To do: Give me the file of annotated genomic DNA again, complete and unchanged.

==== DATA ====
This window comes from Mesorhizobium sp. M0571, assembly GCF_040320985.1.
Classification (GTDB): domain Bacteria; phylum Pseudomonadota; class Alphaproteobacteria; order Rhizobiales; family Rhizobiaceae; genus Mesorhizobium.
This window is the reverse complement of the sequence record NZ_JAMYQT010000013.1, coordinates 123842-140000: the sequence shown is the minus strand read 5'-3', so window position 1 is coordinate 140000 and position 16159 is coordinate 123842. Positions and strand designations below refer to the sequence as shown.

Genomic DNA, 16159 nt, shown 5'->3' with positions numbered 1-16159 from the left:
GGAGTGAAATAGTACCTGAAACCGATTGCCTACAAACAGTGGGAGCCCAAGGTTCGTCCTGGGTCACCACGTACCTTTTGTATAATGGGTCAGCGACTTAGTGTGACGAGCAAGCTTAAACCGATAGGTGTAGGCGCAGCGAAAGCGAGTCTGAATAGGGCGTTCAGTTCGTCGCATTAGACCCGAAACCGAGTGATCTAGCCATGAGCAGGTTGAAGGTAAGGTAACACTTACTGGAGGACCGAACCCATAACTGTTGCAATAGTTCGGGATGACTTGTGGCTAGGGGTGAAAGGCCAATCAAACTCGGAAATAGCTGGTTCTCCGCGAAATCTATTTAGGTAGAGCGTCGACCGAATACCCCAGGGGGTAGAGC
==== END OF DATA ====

This window comes from Mesorhizobium sp. M0571, assembly GCF_040320985.1.
Classification (GTDB): domain Bacteria; phylum Pseudomonadota; class Alphaproteobacteria; order Rhizobiales; family Rhizobiaceae; genus Mesorhizobium.
This window is the reverse complement of the sequence record NZ_JAMYQT010000013.1, coordinates 123842-140000: the sequence shown is the minus strand read 5'-3', so window position 1 is coordinate 140000 and position 16159 is coordinate 123842. Positions and strand designations below refer to the sequence as shown.

Genomic DNA, 16159 nt, shown 5'->3' with positions numbered 1-16159 from the left:
GGAGTGAAATAGTACCTGAAACCGATTGCCTACAAACAGTGGGAGCCCAAGGTTCGTCCTGGGTCACCACGTACCTTTTGTATAATGGGTCAGCGACTTAGTGTGACGAGCAAGCTTAAACCGATAGGTGTAGGCGCAGCGAAAGCGAGTCTGAATAGGGCGTTCAGTTCGTCGCATTAGACCCGAAACCGAGTGATCTAGCCATGAGCAGGTTGAAGGTAAGGTAACACTTACTGGAGGACCGAACCCATAACTGTTGCAATAGTTCGGGATGACTTGTGGCTAGGGGTGAAAGGCCAATCAAACTCGGAAATAGCTGGTTCTCCGCGAAATCTATTTAGGTAGAGCGTCGACCGAATACCCCAGGGGGTAGAGC